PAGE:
By Bill Chadwick - Oregon State University and NOAA Pacific Marine Environmental Laboratory
December 06, 2014
NW Eifuku seamount is one of our main focus sites during this research cruise. Why are we so interested in this place?
One thing that’s unique is the extraordinary amount of volcanic carbon dioxide (CO2) that is emitted here – the most of any known submarine volcano in the world. This makes NW Eifuku an ideal natural laboratory for studying the impacts of ocean acidification (in this case, from the volcanic CO2) on marine ecosystems. In addition, the vents are relatively deep (at 1,600 meters, or over 5,200 feet), and so the CO2 comes out as a liquid under that high pressure instead of as a gas.
Another characteristic of NW Eifuku is the large areas of diffuse hydrothermal venting which are covered by thick accumulations of iron-loving microbial mats, which will be the focus of the microbiologists in our science team. We’ll discuss their work in more detail in the next Mission Log.
Our second Jason dive of the cruise was here at NW Eifuku and started with us finding the elevator on the seafloor, which we had deployed over the side of the ship just before the remotely operated vehicle (ROV) was launched.
With the elevator located, we proceeded to do a visual survey of the main liquid-CO2 venting site, which is called Champagne Vent. The liquid CO2 droplets are very strange-looking because they appear almost jelly-like and wobble as they rise from the seafloor, a lot like the way giant soap bubbles look, but much smaller. Also, if they touch each other, they stick together like a bunch of grapes instead of combining the way gas bubbles do.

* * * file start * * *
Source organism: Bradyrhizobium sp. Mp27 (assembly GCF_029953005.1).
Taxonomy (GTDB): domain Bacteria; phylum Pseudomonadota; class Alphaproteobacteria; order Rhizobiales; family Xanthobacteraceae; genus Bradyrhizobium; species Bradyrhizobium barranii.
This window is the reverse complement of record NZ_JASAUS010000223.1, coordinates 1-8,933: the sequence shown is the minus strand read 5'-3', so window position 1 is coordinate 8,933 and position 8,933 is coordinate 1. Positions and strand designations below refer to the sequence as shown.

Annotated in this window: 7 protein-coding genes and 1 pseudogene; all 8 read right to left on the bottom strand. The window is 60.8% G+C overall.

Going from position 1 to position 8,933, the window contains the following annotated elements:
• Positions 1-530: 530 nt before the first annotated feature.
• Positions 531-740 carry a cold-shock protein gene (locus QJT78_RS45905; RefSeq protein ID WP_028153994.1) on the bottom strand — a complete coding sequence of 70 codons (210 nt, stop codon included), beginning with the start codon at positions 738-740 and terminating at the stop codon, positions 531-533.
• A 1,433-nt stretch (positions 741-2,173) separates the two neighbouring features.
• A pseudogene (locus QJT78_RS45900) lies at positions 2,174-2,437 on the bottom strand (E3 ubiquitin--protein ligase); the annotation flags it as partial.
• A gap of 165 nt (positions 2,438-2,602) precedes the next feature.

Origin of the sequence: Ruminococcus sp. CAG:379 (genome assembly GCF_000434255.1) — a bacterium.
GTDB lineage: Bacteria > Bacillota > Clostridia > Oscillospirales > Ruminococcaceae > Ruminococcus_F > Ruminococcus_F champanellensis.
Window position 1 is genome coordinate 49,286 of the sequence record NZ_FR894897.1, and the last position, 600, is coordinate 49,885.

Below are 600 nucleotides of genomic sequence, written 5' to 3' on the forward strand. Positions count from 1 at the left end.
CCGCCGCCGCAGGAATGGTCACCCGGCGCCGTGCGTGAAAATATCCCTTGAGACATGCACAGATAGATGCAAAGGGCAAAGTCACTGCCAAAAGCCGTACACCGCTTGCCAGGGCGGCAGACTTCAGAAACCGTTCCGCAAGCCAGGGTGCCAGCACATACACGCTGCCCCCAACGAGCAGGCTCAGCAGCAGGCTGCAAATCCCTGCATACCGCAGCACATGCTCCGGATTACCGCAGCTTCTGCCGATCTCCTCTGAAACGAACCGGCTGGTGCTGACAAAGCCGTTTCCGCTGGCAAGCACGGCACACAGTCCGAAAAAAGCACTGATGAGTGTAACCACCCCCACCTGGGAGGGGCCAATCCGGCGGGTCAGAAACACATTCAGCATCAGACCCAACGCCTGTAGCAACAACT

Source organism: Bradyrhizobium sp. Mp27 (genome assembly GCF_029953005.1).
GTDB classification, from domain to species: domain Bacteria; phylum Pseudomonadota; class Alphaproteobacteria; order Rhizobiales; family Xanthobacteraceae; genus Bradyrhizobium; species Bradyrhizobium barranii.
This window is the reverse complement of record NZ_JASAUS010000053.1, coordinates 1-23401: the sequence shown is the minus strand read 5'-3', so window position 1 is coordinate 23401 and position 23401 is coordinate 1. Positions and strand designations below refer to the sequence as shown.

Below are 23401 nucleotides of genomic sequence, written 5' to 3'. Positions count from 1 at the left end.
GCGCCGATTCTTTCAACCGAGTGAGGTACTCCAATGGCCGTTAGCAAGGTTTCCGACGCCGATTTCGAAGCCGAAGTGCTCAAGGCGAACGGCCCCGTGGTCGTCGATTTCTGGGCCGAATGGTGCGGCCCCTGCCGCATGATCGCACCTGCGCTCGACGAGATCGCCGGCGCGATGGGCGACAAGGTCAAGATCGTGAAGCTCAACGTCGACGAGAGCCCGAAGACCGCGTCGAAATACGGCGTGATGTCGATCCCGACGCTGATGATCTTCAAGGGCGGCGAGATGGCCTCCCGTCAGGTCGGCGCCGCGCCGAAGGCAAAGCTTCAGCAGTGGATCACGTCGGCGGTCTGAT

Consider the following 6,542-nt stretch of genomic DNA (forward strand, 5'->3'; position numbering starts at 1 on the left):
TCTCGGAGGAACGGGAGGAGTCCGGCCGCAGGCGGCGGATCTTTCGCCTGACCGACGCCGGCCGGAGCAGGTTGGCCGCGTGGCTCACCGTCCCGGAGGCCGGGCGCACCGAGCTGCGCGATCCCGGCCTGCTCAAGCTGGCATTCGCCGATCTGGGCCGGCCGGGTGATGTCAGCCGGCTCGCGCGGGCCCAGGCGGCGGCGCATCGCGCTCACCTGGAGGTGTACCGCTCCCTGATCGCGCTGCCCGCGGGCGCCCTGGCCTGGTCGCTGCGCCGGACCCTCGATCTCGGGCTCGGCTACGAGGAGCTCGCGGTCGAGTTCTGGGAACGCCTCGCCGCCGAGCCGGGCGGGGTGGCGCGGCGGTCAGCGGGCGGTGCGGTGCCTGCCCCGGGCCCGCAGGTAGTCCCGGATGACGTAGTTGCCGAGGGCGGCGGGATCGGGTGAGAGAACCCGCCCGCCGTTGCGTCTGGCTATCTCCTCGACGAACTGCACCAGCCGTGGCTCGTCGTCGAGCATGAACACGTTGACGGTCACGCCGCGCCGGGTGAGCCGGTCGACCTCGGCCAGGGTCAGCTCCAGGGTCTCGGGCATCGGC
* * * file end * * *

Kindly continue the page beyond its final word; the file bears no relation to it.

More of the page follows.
Around the Champagne vent field is an amazingly dense biological community that includes huge numbers of chemosynthetic mussels, shrimp, squat lobsters, snails, limpets, and scaleworms. The mussels are particularly interesting because, on the one hand, they are sustained and nourished by the chemistry of the hydrothermal fluids, but on the other hand, the acidic conditions make it very difficult for them to form and maintain their shells. They are really living on the edge and yet appear to be thriving. Some of our experiments will be focused on getting a better understanding of the environmental challenges the mussels face and how they have adapted to survive here.
Another striking aspect of NW Eifuku are the incredibly steep slopes on all sides of the seamount. There are cliffs and knife-edge ridges everywhere that are a bit of a challenge for the ROV pilots.
After the visual survey of the summit, we collected a suite of vent fluid samples. We then set out a variety of experiments, traps, and samplers that will be recovered on a future dive, and collected microbial mats using a variety of samplers. Many of these samples were returned to the ship by putting them in the elevator mooring and releasing its anchor weight, which allowed it to float back to the surface.
Finally, we started a bathymetric survey using the multibeam sonar on Jason. Such near-bottom surveys can map the seafloor in much higher resolution than we can from the ship at the sea surface. These kinds of maps can make our work on the bottom with Jason much more efficient because they reveal the details of seafloor topography in the areas where we want to work.
Unfortunately, we had to end the dive early due to bad weather moving into our area, so we will have to complete some of these tasks on a future dive. Our first look at NW Eifuku during this cruise reminded us of what a special place it is and made us anxious to return to continue our studies of this weird and wonderful underwater landscape.